|SHALL WE IMPROVE OUR RACE?|
SAN JOSÉ, COSTA RICA
DURING the last hundred years man has persistently and skilfully practised artificial selection on domestic animals. He has thus sometimes increased tenfold their value to him. Setting aside for reproduction those cows only which gave the greatest amount of milk, and those bulls, the mothers of which participated in the same characteristic, milk-making animals were evolved out of the former indifferent races of cows. The lean, hardy hog of the eighteenth century has been transformed into a wonderful machine for the quick making of fat. Selection practised for speed only has created races of horses which can for a short time compete with a locomotive.
While, in most cases of selection, man had in view the modification of certain physical characteristics, it can not be said that this was always his main purpose. The intellectual selection of animals has also been practised to some extent. Breeders of hunting dogs are as much concerned about what mothers and fathers thought and did in given circumstances as about their shape and color. The results of their work have been races the hunting propensities of which are quite as strong and not altogether unlike the blind impulse which prompts a New York clerk to spend one hundred dollars on hunting implements to get a few birds worth a few cents. The main difference between the hunting dog and the hunting clerk is that the former is mostly a recent product of artificial selection, while the latter is exclusively a result of paleolithic natural selection: at a time when agriculture was unknown, those families whose heads found no pleasure in hunting were slowly but steadily and surely eliminated by hunger and consequent diseases. The others remained.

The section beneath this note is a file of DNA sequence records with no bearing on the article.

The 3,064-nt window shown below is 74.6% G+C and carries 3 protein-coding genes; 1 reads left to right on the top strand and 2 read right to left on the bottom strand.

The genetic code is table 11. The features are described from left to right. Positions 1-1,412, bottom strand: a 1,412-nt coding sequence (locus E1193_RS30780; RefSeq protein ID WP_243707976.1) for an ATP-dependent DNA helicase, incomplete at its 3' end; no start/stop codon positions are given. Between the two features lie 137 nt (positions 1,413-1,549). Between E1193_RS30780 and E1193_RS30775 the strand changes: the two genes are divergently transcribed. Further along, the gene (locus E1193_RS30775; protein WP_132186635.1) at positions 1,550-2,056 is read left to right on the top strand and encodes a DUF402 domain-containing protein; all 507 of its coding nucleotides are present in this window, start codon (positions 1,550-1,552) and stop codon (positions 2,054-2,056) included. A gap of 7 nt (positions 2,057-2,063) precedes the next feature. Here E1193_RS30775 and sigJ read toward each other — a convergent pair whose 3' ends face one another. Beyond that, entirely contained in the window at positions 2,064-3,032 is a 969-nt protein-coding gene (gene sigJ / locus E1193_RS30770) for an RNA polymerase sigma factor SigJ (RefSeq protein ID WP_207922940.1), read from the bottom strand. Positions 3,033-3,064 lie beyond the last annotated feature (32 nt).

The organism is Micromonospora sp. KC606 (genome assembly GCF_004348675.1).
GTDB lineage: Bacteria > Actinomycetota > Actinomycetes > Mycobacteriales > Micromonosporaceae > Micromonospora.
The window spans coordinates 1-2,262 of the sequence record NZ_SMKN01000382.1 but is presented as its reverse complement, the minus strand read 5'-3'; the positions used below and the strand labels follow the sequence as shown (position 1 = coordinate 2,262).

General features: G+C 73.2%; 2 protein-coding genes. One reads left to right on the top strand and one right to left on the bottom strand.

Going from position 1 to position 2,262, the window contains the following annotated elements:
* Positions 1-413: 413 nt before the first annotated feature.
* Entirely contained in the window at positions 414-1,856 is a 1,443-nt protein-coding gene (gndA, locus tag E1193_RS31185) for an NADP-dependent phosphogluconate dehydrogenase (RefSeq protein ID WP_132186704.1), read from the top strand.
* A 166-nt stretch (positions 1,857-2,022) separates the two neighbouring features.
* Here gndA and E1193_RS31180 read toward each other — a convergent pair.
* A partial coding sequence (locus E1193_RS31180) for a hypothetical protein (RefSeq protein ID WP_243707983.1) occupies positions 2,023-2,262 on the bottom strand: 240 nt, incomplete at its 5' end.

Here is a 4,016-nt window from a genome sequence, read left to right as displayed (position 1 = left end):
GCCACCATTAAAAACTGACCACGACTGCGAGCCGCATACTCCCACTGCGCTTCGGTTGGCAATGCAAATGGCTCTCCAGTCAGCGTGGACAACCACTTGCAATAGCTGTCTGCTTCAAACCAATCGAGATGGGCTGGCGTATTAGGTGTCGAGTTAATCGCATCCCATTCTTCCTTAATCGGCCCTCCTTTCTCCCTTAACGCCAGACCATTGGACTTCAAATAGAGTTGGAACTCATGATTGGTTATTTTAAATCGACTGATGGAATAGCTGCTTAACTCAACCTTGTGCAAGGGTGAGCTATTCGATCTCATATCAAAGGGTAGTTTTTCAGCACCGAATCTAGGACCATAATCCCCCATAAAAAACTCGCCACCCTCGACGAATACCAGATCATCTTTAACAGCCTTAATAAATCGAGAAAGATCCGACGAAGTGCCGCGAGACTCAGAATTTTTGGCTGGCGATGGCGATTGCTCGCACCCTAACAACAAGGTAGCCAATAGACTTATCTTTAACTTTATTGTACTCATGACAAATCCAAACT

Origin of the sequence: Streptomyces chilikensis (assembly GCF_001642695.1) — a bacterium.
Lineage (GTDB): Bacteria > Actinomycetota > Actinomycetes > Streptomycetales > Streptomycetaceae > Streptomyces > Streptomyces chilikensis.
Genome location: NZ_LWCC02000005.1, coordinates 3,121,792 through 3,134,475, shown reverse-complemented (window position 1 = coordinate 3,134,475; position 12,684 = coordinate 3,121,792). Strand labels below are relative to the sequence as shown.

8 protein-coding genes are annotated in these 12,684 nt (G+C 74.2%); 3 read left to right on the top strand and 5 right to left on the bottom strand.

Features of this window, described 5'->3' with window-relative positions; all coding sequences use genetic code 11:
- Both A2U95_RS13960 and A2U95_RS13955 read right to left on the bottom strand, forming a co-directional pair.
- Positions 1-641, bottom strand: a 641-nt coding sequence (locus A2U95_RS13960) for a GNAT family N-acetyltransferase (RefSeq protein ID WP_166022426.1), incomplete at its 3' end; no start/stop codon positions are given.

And the most notable mental transformation undergone by dogs is not the developing of their hunting inclinations nor the creating of their doorkeeping and watching propensities. The dog is to-day the only animal which unmistakably loves his master, which expresses intense joy when shown some kindness or intense grief when told a harsh word. During the the long prehistoric ages, domestic dogs were treated as they are nowadays in savage tribes. Although each family kept a number of them, very little food was ever given them. Hunger killed every year many of them. Those which survived out of every generation were mostly those which had received from their masters some food in time of famine, and they were of course the most affectionate and demonstrative.